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A H M 531 Seive Analysis By: Ahmed Essam Mansour

¾ Determine the particle size distribution of a soil sample by
applying the particle size analysis using the mechanical
method (Sieve analysis).
¾ To obtain the coefficients of uniformity and curvature.
¾ To draw the grain size distribution curve.

General discussion:
Particle size analysis is the process of determining the relative proportions of the different
grain sizes that make up a given soil sample. For coarse grained soil (larger than 0.075 mm)
the mechanical method of analysis is done, for grains finer than 0.075mm the Hydrometer
method is used for the analysis.

For the test appliance a statistically representative sample to reality has to be used, this is
obtained by taking a larger amount of the needed soil from different spots of the project under
study, and then the reduction of this sample at the lab by the method of quartering and by
means of using the riffle box of a proper size.

In the experiment we applied the mechanical method which is also known as the sieve
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A sieve is an item containing squared openings of specified size, where only the particle

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smaller than that size can pass through the sieve with proper orientation, sieves are
constructed of wire mesh.
The test is held by stacking number of standard sieves, ranging in sizes from the largest at top
to the smallest, in our experiment the sieves were stacked in the following series; 4.75 – 2 –
1.18 – 0.6 – 0.3 – 0.15 – 0.075 – Pan .
Then the sample is thrown into the top sieve and then the set of sieves is placed on a shaker
for a period of time.
The masses retained on each sieve are measured by means of weighing machine, and from
that the Percentage retained is measured by using the formula;

And the Percent passing is measured using;

From the obtained results of percentage passing, the grain size distribution curve is drawn on
a semi log paper, with the percentage passing representing the ordinate and the sieve size
representing the abscissa.
The difference in weights of the total sample before sieving and after sieving must not exceed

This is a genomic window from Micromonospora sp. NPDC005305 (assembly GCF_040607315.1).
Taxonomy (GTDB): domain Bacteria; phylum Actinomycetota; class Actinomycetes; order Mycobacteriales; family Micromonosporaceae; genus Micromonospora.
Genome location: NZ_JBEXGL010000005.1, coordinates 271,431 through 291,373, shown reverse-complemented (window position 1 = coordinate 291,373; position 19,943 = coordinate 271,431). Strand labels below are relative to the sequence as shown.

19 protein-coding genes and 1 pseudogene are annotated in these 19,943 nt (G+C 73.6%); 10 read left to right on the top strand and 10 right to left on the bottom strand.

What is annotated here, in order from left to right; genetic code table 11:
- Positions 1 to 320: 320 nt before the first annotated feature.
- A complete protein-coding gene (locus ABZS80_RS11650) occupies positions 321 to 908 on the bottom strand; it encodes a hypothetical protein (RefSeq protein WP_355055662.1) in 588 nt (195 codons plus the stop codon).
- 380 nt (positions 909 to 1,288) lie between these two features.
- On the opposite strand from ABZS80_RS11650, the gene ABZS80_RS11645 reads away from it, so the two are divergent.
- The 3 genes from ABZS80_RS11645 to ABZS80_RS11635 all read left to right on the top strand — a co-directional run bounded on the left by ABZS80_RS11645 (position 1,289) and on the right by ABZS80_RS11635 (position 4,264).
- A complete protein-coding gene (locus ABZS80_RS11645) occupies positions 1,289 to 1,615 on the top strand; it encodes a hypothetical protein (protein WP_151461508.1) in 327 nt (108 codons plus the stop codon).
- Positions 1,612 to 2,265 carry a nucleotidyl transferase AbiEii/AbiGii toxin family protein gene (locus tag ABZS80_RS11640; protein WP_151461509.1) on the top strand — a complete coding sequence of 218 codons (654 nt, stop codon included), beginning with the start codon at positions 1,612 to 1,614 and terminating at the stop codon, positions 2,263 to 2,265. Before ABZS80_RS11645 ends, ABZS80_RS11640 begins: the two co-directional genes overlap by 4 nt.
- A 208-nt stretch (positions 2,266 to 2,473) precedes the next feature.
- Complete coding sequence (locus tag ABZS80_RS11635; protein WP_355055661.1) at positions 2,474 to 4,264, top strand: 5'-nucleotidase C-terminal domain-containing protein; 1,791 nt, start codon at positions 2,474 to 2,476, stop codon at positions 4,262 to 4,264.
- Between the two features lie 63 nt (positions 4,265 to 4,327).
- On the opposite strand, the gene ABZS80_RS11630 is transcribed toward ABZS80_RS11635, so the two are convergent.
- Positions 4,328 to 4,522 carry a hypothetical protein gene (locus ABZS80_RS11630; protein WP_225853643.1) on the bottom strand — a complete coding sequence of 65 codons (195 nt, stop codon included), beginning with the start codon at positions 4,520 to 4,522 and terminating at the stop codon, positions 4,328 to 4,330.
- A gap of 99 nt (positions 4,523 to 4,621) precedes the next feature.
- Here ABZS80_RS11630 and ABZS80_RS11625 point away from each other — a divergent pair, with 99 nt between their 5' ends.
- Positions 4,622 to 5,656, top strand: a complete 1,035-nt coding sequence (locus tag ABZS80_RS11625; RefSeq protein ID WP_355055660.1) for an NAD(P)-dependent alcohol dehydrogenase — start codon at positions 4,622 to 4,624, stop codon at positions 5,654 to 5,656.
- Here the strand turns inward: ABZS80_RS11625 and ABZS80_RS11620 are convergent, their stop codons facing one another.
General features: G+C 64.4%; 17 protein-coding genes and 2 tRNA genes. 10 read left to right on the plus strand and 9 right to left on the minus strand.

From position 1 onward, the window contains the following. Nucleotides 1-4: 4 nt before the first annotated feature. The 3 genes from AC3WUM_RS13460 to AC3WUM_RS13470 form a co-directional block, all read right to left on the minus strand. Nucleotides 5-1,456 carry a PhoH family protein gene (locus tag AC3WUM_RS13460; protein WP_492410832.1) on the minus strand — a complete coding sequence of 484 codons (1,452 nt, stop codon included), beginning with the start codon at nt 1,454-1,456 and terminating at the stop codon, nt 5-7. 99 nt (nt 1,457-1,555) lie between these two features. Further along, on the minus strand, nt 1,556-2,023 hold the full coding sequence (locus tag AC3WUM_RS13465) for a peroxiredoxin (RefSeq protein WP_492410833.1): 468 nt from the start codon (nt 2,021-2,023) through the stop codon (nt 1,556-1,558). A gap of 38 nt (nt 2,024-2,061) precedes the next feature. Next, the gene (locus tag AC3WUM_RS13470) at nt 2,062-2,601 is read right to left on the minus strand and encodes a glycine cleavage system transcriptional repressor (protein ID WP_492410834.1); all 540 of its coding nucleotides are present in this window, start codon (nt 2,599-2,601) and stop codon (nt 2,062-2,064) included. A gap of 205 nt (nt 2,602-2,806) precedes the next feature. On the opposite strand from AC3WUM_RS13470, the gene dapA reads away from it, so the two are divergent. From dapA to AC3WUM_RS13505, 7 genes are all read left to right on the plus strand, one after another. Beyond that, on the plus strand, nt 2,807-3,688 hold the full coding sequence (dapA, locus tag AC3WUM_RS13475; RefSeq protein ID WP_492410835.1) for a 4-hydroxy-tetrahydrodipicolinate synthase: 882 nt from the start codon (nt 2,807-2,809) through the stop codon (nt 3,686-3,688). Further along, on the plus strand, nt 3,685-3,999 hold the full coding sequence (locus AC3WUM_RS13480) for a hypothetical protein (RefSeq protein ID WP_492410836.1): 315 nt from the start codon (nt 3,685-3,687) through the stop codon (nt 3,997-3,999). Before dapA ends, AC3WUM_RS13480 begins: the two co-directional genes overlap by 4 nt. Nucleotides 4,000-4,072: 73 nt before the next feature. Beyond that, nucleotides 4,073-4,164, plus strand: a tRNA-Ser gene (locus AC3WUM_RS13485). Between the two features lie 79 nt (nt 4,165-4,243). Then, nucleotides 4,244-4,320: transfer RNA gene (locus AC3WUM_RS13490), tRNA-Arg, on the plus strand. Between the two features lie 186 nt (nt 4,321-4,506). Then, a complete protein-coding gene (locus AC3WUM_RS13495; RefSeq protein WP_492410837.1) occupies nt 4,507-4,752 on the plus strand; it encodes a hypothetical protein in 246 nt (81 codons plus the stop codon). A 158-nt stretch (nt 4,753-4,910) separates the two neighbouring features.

10% as standards specify, if the loss in mass exceeds that the test shall be repeated with a
different sample.
From the curve the coefficients of uniformity and curvature are measured using the following

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A H M 531 Seive Analysis By: Ahmed Essam Mansour

Knowing the grain size distribution has the benefit of judging the soil suitability for different
projects, and of predicting soil-water movement. For example a uniform soil
(soil consisting of a small range of size of grains) has high permeability but low strength, the
opposite can be seen in a well graded soil (soil containing large range of particle sizes from
the smallest to the largest).

Sample identification:
The sample tested had light brown color at the beginning, and it consisted from: little amount
of gravel, mix of sand size and clay.


1. Set of sieves (4.75, 2, 1.18, 0.6, 0.3, 0.15, 0.075)mm + Pan

2. Weighing machine.
3. A brush.

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4. Riffle box.
5. Shaker

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1. Weighing 250g (W1) of the oven-dried soil sample, this sample has to be
representative to the whole sample; this is accomplished by using the riffle
box till the desired weight is obtained.

2. The specimen is washed on sieve #200 to get rid of the grains finer that that
sieve (silts and clays), a sieve #10 is place over sieve #200 to retain coarse
grains such as gravel, in order to protect sieve #200. The washing process
must not contain any loss of the mass due to splashing. This process
continues till the water passes through the sieve is clean!

3. The washed specimen is placed in the oven for 24 hours, and the removed
and the weight is calculated. W2

4. After stacking the sieves in the order mentioned before the sample is placed
on the top sieve, then the set of the sieves is moved to be placed on the shaker
for a period of 3 minutes.

5. The sieves are then removed from the shaker and separated carefully, every
sieve is re-shacked manually over a pan to make sure that all the grains in
that sieve are larger than its size. The passed particles are moved to the
smaller sieve. The grains retained at each sieve are weighed.

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A H M 531 Seive Analysis By: Ahmed Essam Mansour


Sample of calculation:

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Discussion and results:

The soil sample we tested is well - graded as can be seen from the graph;
where wide range of grain sizes represents a small region of passing

Calculation Cu and Cc was not possible as d10 and d30 was not available
on the curve. This indicates that there is a big amount of fines in the
sample (50% as can measured from the main mass and the after wash
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mass). A Hydrometer test shall be applied to determine the coefficients.
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After summing the retained masses on the sieves – to calculate the
percentage of the loss – a weird result was obtained, that is this sum is
larger than the total mass sieved. This error was caused by misreading the

Sources of error:
• Limitations on obtaining a statistically representative sample.
• Not providing the suitable orientation for soil grains during
shaking in order to pass through the sieves.
• Presence of soil lumps.
• Errors in reading the weighing scale and zeroing it.

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